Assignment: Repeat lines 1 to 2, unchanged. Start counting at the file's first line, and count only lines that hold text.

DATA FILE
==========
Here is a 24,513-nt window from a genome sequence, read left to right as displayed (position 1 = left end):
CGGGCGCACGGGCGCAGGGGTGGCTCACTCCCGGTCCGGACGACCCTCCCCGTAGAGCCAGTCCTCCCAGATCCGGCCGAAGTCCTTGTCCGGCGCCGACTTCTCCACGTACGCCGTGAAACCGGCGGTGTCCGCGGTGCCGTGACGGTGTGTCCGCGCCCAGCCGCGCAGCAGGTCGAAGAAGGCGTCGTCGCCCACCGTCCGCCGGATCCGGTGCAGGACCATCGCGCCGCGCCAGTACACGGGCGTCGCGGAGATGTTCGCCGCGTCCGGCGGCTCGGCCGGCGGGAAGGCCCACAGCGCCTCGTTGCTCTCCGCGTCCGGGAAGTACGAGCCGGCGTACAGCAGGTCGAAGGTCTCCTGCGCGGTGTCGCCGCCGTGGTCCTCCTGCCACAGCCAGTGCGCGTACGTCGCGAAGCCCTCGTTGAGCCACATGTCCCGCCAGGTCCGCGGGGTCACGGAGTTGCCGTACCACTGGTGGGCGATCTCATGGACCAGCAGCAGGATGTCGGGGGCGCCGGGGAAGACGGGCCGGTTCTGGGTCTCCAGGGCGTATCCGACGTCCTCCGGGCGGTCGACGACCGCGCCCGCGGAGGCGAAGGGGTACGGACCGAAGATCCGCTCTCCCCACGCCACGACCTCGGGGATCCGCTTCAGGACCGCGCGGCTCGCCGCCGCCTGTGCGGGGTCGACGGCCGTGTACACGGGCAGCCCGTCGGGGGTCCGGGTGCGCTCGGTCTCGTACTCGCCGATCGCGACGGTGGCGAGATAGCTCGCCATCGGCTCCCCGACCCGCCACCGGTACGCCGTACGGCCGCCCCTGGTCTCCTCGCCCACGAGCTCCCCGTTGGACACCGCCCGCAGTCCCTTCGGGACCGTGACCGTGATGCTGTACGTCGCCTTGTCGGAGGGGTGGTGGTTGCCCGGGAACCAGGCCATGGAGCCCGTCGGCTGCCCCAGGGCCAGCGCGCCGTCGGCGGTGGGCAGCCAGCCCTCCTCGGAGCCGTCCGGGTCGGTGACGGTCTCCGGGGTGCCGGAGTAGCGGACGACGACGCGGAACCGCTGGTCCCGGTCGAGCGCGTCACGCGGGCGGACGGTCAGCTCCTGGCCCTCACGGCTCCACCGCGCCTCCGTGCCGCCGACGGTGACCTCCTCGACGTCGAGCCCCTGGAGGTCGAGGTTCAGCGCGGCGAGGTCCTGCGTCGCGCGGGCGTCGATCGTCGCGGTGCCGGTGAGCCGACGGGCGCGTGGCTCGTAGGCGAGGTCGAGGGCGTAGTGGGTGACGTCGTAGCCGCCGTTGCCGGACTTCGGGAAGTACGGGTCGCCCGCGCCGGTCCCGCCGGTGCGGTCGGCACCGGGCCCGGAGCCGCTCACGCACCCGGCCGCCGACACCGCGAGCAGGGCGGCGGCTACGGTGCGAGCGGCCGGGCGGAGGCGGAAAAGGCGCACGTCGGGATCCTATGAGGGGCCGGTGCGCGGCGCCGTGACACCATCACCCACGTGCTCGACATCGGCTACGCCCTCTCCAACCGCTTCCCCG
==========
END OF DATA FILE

Here is a 24,513-nt window from a genome sequence, read left to right as displayed (position 1 = left end):
CGGGCGCACGGGCGCAGGGGTGGCTCACTCCCGGTCCGGACGACCCTCCCCGTAGAGCCAGTCCTCCCAGATCCGGCCGAAGTCCTTGTCCGGCGCCGACTTCTCCACGTACGCCGTGAAACCGGCGGTGTCCGCGGTGCCGTGACGGTGTGTCCGCGCCCAGCCGCGCAGCAGGTCGAAGAAGGCGTCGTCGCCCACCGTCCGCCGGATCCGGTGCAGGACCATCGCGCCGCGCCAGTACACGGGCGTCGCGGAGATGTTCGCCGCGTCCGGCGGCTCGGCCGGCGGGAAGGCCCACAGCGCCTCGTTGCTCTCCGCGTCCGGGAAGTACGAGCCGGCGTACAGCAGGTCGAAGGTCTCCTGCGCGGTGTCGCCGCCGTGGTCCTCCTGCCACAGCCAGTGCGCGTACGTCGCGAAGCCCTCGTTGAGCCACATGTCCCGCCAGGTCCGCGGGGTCACGGAGTTGCCGTACCACTGGTGGGCGATCTCATGGACCAGCAGCAGGATGTCGGGGGCGCCGGGGAAGACGGGCCGGTTCTGGGTCTCCAGGGCGTATCCGACGTCCTCCGGGCGGTCGACGACCGCGCCCGCGGAGGCGAAGGGGTACGGACCGAAGATCCGCTCTCCCCACGCCACGACCTCGGGGATCCGCTTCAGGACCGCGCGGCTCGCCGCCGCCTGTGCGGGGTCGACGGCCGTGTACACGGGCAGCCCGTCGGGGGTCCGGGTGCGCTCGGTCTCGTACTCGCCGATCGCGACGGTGGCGAGATAGCTCGCCATCGGCTCCCCGACCCGCCACCGGTACGCCGTACGGCCGCCCCTGGTCTCCTCGCCCACGAGCTCCCCGTTGGACACCGCCCGCAGTCCCTTCGGGACCGTGACCGTGATGCTGTACGTCGCCTTGTCGGAGGGGTGGTGGTTGCCCGGGAACCAGGCCATGGAGCCCGTCGGCTGCCCCAGGGCCAGCGCGCCGTCGGCGGTGGGCAGCCAGCCCTCCTCGGAGCCGTCCGGGTCGGTGACGGTCTCCGGGGTGCCGGAGTAGCGGACGACGACGCGGAACCGCTGGTCCCGGTCGAGCGCGTCACGCGGGCGGACGGTCAGCTCCTGGCCCTCACGGCTCCACCGCGCCTCCGTGCCGCCGACGGTGACCTCCTCGACGTCGAGCCCCTGGAGGTCGAGGTTCAGCGCGGCGAGGTCCTGCGTCGCGCGGGCGTCGATCGTCGCGGTGCCGGTGAGCCGACGGGCGCGTGGCTCGTAGGCGAGGTCGAGGGCGTAGTGGGTGACGTCGTAGCCGCCGTTGCCGGACTTCGGGAAGTACGGGTCGCCCGCGCCGGTCCCGCCGGTGCGGTCGGCACCGGGCCCGGAGCCGCTCACGCACCCGGCCGCCGACACCGCGAGCAGGGCGGCGGCTACGGTGCGAGCGGCCGGGCGGAGGCGGAAAAGGCGCACGTCGGGATCCTATGAGGGGCCGGTGCGCGGCGCCGTGACACCATCACCCACGTGCTCGACATCGGCTACGCCCTCTCCAACCGCTTCCCCG